The second day of the summit is now over and President Obama, apparently convinced of the good will of his Russian interlocutors, has doubled his bets. In the process, he is ignoring what the former British defense minister, Denis Healey, described as the first law of holes, “If you are in one, stop digging.”
Having committed himself to a useless arms-reduction treaty and vouchsafed his faith in the Russian legal system, the president has gone on to:
* Acknowledge the “extraordinary work” that prime minister Vladimir Putin has done for Russia, describing him as “sincere, just, and deeply interested in the interests of the Russian people,”
* Promised to take into account Russia’s “peculiar” view of its relations with Georgia and Ukraine [that it should dominate them], and
*Vowed to keep the Russian leaders informed about a U.S. evaluation of whether the anti-missile shield planned for Eastern Europe will actually work. (This was immediately described by Kremlin spokesmen for the Russian television audience as a prelude to an American decision to drop the missile shield entirely.)
The upshot of all this is that the task of keeping Russia’s imperialist pretensions under control has just gotten harder. The U.S. and Russia have agreed to allow the U.S. to transport military supplies and personnel destined for Afghanistan across Russia. But this should never have been an issue in the first place. The Taliban threatens Russia as much if not more than it threatens the U.S. At the same time, this “favor” can be withdrawn at any time if relations worsen, as they inevitably will. On the basis of the summit, the president and his advisers will conclude that they are on the verge of a breakthrough that eluded Bush, whereas the Russians will conclude that the new administration naïvely misreads their intentions, is ready to jettison previous U.S. positions, and can be counted on not to resist meaningfully if Russia tries to expand its “zone of special interests” by force.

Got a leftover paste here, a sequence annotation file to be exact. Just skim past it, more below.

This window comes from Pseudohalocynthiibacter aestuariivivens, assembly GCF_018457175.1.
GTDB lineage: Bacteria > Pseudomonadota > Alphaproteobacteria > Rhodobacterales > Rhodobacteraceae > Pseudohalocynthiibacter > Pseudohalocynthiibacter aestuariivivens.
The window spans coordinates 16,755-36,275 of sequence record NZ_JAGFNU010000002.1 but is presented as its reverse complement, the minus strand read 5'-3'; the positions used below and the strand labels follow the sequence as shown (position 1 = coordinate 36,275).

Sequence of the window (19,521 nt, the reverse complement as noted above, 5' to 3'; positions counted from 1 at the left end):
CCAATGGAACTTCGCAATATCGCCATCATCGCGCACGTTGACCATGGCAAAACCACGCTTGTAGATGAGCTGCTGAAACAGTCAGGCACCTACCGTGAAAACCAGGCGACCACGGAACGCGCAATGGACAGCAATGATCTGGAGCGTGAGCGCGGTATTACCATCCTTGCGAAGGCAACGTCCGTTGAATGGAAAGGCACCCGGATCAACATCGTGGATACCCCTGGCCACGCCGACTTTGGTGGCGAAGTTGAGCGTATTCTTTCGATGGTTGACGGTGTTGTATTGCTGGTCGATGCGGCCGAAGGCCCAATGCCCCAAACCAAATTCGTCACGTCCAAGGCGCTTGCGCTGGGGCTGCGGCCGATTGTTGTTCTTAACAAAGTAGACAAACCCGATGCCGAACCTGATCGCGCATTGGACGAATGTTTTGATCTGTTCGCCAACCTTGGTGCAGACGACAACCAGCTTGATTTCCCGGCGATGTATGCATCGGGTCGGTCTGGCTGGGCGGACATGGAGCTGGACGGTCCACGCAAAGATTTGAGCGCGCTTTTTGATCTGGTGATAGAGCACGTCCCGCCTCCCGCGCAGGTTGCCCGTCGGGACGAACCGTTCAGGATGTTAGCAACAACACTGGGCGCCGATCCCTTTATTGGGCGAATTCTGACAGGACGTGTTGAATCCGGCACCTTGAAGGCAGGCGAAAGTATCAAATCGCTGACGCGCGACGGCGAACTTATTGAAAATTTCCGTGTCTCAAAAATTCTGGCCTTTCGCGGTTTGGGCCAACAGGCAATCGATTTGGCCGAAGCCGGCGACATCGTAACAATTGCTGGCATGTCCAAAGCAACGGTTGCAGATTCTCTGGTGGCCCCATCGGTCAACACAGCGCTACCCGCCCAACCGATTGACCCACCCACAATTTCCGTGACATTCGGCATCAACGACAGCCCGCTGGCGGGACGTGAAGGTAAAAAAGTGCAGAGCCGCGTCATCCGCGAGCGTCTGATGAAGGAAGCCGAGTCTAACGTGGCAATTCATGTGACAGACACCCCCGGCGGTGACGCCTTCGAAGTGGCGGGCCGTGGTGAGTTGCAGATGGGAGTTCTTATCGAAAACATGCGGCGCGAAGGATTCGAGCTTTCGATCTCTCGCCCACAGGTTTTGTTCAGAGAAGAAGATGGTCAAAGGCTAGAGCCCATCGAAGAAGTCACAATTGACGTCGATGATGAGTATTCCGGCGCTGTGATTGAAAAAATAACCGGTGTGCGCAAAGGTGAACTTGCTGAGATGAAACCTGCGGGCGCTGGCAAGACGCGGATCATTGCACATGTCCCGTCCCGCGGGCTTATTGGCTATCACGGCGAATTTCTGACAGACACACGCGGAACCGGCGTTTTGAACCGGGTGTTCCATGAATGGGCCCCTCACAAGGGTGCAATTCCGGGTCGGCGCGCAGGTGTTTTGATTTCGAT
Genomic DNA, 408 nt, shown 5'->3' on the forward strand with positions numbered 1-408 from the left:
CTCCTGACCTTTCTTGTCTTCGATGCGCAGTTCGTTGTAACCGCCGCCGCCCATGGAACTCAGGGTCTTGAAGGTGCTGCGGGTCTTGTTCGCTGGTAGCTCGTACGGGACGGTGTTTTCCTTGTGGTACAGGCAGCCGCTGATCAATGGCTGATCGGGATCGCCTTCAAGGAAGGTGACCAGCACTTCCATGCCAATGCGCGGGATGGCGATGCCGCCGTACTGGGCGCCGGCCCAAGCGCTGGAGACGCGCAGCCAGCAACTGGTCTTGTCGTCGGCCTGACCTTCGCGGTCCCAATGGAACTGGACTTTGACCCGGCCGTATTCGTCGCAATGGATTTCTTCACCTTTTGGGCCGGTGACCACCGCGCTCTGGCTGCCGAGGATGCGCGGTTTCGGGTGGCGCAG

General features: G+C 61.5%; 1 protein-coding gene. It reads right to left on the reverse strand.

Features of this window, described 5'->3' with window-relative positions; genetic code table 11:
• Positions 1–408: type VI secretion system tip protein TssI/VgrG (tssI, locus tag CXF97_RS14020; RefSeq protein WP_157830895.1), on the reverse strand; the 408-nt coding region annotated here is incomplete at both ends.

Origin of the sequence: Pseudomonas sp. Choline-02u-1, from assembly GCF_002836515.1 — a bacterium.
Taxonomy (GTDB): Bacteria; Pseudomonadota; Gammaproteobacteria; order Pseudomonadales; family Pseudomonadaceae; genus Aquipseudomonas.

Obama is not making mistakes that other presidents have not made before him. But after six months of dealing with foreign countries, he’s not learning from experience either. We can only hope that the learning process won’t be too traumatic.
— David Satter is a senior fellow at the Hudson Institute and a visiting scholar at the Johns Hopkins University School of Advanced International Studies. His latest book is Darkness at Dawn: the Rise of the Russian Criminal State.